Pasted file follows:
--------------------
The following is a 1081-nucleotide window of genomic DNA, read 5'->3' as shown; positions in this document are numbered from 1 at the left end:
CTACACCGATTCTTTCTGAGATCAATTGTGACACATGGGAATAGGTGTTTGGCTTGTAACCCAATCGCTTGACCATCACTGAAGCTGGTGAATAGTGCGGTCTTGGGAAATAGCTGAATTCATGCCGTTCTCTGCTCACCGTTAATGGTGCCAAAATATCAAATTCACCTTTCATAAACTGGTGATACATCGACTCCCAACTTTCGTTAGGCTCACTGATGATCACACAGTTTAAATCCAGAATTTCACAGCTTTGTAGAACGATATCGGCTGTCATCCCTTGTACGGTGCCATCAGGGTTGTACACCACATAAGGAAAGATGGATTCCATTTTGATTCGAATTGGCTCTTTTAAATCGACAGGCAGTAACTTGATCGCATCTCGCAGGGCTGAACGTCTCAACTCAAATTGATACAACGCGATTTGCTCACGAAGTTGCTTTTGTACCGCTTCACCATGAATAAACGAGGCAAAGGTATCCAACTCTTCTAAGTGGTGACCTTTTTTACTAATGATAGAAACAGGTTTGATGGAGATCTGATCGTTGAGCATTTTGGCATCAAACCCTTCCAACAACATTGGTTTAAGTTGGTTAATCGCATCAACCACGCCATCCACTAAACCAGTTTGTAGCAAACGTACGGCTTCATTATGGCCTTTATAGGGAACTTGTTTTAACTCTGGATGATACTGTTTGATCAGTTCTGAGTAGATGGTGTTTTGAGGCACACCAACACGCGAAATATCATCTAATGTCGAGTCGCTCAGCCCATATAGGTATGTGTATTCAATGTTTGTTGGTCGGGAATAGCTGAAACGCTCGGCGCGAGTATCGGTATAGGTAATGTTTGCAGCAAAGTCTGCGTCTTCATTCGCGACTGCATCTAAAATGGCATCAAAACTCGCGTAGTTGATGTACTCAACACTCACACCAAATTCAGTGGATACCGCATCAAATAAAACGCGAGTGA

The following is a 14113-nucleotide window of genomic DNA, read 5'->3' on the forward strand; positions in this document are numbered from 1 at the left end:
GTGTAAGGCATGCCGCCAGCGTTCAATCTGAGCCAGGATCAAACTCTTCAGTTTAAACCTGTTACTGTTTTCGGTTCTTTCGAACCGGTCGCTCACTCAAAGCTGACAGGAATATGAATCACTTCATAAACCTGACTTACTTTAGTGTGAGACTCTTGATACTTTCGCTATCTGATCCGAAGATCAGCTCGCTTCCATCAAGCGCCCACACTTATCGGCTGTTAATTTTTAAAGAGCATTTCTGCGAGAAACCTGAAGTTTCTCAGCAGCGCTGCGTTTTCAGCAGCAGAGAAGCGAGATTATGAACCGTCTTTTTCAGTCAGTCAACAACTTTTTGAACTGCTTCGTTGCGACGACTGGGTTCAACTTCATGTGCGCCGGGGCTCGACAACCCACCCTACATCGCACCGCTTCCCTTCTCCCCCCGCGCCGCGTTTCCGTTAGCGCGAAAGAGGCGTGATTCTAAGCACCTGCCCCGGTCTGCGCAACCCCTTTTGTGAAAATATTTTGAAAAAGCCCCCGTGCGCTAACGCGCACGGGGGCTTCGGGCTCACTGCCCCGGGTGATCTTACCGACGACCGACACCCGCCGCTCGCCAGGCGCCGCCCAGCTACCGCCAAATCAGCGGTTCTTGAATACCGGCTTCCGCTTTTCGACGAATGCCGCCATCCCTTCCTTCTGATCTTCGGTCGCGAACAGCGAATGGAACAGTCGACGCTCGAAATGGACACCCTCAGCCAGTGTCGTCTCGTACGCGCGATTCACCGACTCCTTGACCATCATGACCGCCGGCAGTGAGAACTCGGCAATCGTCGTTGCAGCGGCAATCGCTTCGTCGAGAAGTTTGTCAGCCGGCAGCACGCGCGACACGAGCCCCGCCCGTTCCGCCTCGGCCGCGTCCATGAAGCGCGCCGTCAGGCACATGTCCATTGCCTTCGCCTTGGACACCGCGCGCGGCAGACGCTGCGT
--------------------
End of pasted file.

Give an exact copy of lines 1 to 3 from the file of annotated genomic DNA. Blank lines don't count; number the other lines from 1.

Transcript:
The following is a 1081-nucleotide window of genomic DNA, read 5'->3' as shown; positions in this document are numbered from 1 at the left end:
CTACACCGATTCTTTCTGAGATCAATTGTGACACATGGGAATAGGTGTTTGGCTTGTAACCCAATCGCTTGACCATCACTGAAGCTGGTGAATAGTGCGGTCTTGGGAAATAGCTGAATTCATGCCGTTCTCTGCTCACCGTTAATGGTGCCAAAATATCAAATTCACCTTTCATAAACTGGTGATACATCGACTCCCAACTTTCGTTAGGCTCACTGATGATCACACAGTTTAAATCCAGAATTTCACAGCTTTGTAGAACGATATCGGCTGTCATCCCTTGTACGGTGCCATCAGGGTTGTACACCACATAAGGAAAGATGGATTCCATTTTGATTCGAATTGGCTCTTTTAAATCGACAGGCAGTAACTTGATCGCATCTCGCAGGGCTGAACGTCTCAACTCAAATTGATACAACGCGATTTGCTCACGAAGTTGCTTTTGTACCGCTTCACCATGAATAAACGAGGCAAAGGTATCCAACTCTTCTAAGTGGTGACCTTTTTTACTAATGATAGAAACAGGTTTGATGGAGATCTGATCGTTGAGCATTTTGGCATCAAACCCTTCCAACAACATTGGTTTAAGTTGGTTAATCGCATCAACCACGCCATCCACTAAACCAGTTTGTAGCAAACGTACGGCTTCATTATGGCCTTTATAGGGAACTTGTTTTAACTCTGGATGATACTGTTTGATCAGTTCTGAGTAGATGGTGTTTTGAGGCACACCAACACGCGAAATATCATCTAATGTCGAGTCGCTCAGCCCATATAGGTATGTGTATTCAATGTTTGTTGGTCGGGAATAGCTGAAACGCTCGGCGCGAGTATCGGTATAGGTAATGTTTGCAGCAAAGTCTGCGTCTTCATTCGCGACTGCATCTAAAATGGCATCAAAACTCGCGTAGTTGATGTACTCAACACTCACACCAAATTCAGTGGATACCGCATCAAATAAAACGCGAGTGA

The following is a 14113-nucleotide window of genomic DNA, read 5'->3' on the forward strand; positions in this document are numbered from 1 at the left end: